Dani Peterslie & Azia Thelemann of Drift Mercantile
There’s not much of a sibling rivalry for sisters Azia Thelemann and Dani Peterslie, owners of Drift Mercantile in La Crosse, Wisconsin.
Okay, there was maybe the occasional disagreement as they worked to open their shop in 2017. But after more than five years of learning and gaining experience, the vibe at Drift Mercantile – “a modern take on the general store” – is all family (even the dogs get to chill).
“Siblings are fun,” Dani says with a smile. “Everything is honestly pretty agreeable at this point. And Drift’s manager, Scout, who has been with us from the start, often feels like a sister as we work very closely with her, attending buying shows and communicating on the daily.”
Drift – as those familiar like to call it – is located at 211 Pearl Street, in the historic John Voegle Building, aka Pearl Street West. It features a curated selection of locally made and inspired goods, selling everything from in-house designed and silk-screen printed apparel to locally crafted gifts and art. It’s a great stop for folks traveling through La Crosse and the Driftless Region looking for souvenirs, or locals looking for some fresh hometown merch.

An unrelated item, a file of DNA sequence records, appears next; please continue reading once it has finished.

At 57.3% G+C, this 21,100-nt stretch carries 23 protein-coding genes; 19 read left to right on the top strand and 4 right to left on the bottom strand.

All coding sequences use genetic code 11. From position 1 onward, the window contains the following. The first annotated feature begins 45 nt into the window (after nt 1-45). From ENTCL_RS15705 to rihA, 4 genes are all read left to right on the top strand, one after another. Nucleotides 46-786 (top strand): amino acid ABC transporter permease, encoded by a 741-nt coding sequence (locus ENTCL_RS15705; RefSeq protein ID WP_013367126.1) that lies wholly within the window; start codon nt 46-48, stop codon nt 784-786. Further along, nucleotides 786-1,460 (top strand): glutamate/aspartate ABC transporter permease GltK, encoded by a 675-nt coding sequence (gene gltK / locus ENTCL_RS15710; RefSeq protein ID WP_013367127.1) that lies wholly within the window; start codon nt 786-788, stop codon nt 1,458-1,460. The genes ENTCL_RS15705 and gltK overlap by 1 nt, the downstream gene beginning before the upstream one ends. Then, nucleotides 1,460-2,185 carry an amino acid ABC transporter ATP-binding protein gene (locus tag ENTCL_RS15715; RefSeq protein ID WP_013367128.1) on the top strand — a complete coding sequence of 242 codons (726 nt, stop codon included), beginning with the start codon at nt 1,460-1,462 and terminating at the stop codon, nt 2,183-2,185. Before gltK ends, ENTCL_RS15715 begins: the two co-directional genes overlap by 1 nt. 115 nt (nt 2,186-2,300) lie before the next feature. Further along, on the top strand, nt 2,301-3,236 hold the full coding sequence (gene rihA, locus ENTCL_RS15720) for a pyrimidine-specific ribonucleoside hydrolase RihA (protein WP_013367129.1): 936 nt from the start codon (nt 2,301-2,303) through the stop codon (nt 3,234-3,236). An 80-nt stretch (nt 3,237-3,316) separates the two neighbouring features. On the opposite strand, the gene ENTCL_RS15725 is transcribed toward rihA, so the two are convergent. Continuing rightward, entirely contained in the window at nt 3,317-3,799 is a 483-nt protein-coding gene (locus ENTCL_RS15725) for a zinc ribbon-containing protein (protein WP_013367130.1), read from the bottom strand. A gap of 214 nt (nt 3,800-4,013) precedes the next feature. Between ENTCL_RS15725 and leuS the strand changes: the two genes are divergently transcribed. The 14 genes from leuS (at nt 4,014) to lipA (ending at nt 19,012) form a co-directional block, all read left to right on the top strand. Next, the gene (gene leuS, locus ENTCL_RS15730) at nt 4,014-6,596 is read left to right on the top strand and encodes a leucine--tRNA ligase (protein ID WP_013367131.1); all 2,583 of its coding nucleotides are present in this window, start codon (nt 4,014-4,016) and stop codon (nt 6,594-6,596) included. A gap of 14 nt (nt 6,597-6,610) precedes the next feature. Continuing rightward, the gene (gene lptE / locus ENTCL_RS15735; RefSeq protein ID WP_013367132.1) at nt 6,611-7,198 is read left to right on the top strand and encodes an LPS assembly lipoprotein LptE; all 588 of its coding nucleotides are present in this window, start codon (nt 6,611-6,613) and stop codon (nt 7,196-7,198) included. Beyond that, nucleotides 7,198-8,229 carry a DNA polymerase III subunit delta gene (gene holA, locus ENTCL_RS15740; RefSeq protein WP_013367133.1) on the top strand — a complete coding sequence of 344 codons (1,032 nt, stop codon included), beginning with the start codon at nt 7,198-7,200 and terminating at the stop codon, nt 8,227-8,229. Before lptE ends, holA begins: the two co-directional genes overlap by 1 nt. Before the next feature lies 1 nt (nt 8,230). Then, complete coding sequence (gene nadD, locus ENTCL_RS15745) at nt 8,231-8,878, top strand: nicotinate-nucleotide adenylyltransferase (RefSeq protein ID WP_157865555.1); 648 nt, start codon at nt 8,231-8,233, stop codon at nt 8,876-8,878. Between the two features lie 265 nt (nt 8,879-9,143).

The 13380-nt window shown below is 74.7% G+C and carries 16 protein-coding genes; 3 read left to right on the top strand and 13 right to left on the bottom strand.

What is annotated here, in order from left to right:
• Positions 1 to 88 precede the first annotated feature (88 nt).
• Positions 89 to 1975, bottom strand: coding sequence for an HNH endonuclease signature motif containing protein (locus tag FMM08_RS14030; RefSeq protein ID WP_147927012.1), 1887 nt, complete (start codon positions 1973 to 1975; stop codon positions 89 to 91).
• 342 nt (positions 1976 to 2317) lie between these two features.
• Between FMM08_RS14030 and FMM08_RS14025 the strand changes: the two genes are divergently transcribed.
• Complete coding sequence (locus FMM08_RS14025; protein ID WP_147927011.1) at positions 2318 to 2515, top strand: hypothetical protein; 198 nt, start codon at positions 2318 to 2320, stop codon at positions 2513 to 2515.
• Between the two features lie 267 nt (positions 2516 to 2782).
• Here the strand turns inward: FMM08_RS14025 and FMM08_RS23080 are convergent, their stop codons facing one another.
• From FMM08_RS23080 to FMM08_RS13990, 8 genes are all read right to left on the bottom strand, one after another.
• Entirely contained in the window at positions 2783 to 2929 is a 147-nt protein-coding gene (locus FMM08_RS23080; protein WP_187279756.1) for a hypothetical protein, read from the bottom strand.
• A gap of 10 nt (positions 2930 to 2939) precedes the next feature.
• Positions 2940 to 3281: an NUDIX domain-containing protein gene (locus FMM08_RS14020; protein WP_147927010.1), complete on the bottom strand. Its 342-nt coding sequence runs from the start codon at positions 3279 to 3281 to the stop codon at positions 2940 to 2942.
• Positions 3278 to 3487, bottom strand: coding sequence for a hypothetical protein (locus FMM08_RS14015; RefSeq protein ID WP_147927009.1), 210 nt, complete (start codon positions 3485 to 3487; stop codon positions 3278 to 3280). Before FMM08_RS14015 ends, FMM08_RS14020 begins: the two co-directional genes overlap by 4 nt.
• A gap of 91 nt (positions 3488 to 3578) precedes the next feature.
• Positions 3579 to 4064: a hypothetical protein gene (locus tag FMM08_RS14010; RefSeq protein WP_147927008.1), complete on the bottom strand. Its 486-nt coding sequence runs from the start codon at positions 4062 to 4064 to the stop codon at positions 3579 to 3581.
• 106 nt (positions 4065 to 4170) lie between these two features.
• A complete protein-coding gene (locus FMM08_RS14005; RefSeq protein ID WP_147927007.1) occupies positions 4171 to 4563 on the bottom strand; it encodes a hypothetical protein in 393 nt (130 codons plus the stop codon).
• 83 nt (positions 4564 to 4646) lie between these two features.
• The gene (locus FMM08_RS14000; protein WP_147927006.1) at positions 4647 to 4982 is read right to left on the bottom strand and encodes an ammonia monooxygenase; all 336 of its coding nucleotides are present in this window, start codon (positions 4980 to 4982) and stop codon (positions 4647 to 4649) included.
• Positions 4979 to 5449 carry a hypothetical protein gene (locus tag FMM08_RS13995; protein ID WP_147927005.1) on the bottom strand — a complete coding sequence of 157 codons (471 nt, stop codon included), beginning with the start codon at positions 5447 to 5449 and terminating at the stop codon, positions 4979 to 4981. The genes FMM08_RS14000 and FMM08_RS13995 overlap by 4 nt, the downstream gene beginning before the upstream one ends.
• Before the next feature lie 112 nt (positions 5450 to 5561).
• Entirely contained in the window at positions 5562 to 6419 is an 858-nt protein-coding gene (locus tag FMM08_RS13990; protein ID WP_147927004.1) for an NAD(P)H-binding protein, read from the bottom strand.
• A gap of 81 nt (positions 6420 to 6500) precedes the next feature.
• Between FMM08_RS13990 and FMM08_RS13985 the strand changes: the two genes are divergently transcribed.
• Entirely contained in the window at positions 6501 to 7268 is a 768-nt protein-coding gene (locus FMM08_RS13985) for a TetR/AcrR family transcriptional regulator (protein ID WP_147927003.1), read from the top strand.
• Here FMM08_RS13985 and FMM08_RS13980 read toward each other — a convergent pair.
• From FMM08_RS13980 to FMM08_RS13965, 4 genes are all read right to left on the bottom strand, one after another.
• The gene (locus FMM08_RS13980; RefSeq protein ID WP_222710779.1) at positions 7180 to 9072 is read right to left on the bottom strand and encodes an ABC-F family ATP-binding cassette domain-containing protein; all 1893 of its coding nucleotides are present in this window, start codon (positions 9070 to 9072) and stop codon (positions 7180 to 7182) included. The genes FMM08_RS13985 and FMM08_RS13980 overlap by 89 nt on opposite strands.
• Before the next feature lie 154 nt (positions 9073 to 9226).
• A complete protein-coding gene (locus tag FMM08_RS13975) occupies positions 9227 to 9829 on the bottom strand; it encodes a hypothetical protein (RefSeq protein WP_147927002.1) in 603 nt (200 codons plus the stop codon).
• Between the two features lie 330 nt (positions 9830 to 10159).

“We have a team in place that does a really great job in displaying and curating our environment that makes the shopping experience unique,” says Dani. “That alone draws people back to see what’s new and happening!”
Daughters of TJ and Michelle Peterslie, founders / owners of The Pearl Ice Cream Parlor, Confectionary, and Coffee House, Azia and Dani joined the family legacy of entrepreneurship at the Pearl Street West building when they opened Drift Mercantile. On the second floor of the building, the Peterslies also operate The Grand Hotel Ballroom event space, and you’ll find TJ’s Cheddarheads gift shop next door. The Peterslie family businesses anchor an iconic and charming section of La Crosse, and Azia and Dani definitely feel honored to see residents and tourists regularly coming in to buy local.